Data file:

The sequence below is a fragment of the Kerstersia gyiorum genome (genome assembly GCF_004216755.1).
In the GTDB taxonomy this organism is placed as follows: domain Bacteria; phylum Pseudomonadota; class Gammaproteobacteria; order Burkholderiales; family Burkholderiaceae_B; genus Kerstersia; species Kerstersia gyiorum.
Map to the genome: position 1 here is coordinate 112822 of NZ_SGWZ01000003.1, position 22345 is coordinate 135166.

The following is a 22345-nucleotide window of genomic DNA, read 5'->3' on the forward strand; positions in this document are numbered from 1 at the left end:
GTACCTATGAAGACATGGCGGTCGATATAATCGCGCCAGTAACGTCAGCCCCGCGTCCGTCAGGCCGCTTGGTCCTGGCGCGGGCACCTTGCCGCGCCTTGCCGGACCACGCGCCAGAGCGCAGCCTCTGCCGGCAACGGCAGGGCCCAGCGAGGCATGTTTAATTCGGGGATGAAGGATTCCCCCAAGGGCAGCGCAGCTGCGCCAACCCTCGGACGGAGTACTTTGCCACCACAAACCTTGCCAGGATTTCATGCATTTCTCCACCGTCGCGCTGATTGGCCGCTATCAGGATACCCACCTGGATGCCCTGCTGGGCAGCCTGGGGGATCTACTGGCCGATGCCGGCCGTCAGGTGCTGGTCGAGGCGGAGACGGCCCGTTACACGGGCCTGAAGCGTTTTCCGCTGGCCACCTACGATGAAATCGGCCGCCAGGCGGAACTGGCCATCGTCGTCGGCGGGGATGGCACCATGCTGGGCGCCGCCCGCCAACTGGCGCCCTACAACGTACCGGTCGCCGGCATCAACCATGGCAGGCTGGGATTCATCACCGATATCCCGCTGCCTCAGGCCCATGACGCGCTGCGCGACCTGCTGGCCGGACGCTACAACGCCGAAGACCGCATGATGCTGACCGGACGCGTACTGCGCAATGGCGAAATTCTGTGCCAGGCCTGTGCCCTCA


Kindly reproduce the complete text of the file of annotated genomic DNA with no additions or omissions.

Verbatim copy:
The sequence below is a fragment of the Kerstersia gyiorum genome (genome assembly GCF_004216755.1).
In the GTDB taxonomy this organism is placed as follows: domain Bacteria; phylum Pseudomonadota; class Gammaproteobacteria; order Burkholderiales; family Burkholderiaceae_B; genus Kerstersia; species Kerstersia gyiorum.
Map to the genome: position 1 here is coordinate 112822 of NZ_SGWZ01000003.1, position 22345 is coordinate 135166.

The following is a 22345-nucleotide window of genomic DNA, read 5'->3' on the forward strand; positions in this document are numbered from 1 at the left end:
GTACCTATGAAGACATGGCGGTCGATATAATCGCGCCAGTAACGTCAGCCCCGCGTCCGTCAGGCCGCTTGGTCCTGGCGCGGGCACCTTGCCGCGCCTTGCCGGACCACGCGCCAGAGCGCAGCCTCTGCCGGCAACGGCAGGGCCCAGCGAGGCATGTTTAATTCGGGGATGAAGGATTCCCCCAAGGGCAGCGCAGCTGCGCCAACCCTCGGACGGAGTACTTTGCCACCACAAACCTTGCCAGGATTTCATGCATTTCTCCACCGTCGCGCTGATTGGCCGCTATCAGGATACCCACCTGGATGCCCTGCTGGGCAGCCTGGGGGATCTACTGGCCGATGCCGGCCGTCAGGTGCTGGTCGAGGCGGAGACGGCCCGTTACACGGGCCTGAAGCGTTTTCCGCTGGCCACCTACGATGAAATCGGCCGCCAGGCGGAACTGGCCATCGTCGTCGGCGGGGATGGCACCATGCTGGGCGCCGCCCGCCAACTGGCGCCCTACAACGTACCGGTCGCCGGCATCAACCATGGCAGGCTGGGATTCATCACCGATATCCCGCTGCCTCAGGCCCATGACGCGCTGCGCGACCTGCTGGCCGGACGCTACAACGCCGAAGACCGCATGATGCTGACCGGACGCGTACTGCGCAATGGCGAAATTCTGTGCCAGGCCTGTGCCCTCA